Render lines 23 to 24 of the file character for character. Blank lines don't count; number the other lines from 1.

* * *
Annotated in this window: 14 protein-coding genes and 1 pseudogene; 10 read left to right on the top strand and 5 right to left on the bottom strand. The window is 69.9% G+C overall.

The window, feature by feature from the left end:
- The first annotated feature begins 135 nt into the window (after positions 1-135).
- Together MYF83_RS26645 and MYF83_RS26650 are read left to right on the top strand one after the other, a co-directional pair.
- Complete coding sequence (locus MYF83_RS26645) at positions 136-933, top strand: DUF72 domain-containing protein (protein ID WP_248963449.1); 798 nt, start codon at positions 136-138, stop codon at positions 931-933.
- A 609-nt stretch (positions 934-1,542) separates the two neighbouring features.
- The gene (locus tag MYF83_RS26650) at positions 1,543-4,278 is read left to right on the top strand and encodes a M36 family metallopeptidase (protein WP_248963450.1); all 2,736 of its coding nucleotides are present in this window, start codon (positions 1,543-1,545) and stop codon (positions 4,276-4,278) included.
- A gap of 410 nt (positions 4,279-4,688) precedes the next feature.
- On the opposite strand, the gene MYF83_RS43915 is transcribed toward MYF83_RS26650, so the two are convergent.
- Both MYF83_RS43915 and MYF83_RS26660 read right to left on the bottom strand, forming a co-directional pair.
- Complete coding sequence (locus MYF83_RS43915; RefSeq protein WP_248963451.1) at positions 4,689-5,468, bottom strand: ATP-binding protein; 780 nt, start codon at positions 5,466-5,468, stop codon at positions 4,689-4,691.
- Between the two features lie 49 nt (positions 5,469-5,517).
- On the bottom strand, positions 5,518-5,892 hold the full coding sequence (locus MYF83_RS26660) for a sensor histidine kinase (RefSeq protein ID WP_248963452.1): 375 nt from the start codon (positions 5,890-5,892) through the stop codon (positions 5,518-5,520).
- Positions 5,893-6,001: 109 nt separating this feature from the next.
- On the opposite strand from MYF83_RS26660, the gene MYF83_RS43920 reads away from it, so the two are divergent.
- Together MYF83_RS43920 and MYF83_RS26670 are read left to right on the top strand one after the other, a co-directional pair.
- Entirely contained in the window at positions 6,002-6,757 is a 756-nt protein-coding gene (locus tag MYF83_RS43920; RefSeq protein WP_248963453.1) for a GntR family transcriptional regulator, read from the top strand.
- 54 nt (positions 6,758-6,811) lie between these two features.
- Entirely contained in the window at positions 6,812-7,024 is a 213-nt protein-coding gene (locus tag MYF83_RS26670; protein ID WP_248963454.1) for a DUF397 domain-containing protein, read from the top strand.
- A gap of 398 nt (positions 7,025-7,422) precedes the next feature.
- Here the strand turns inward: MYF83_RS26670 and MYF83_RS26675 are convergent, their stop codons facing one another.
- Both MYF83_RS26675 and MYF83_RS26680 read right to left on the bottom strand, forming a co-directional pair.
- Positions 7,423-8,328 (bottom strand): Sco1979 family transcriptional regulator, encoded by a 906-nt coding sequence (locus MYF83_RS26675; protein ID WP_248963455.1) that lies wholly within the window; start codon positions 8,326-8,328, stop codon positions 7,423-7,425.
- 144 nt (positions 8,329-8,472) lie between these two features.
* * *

- Positions 7,423-8,328 (bottom strand): Sco1979 family transcriptional regulator, encoded by a 906-nt coding sequence (locus MYF83_RS26675; protein ID WP_248963455.1) that lies wholly within the window; start codon positions 8,326-8,328, stop codon positions 7,423-7,425.
- 144 nt (positions 8,329-8,472) lie between these two features.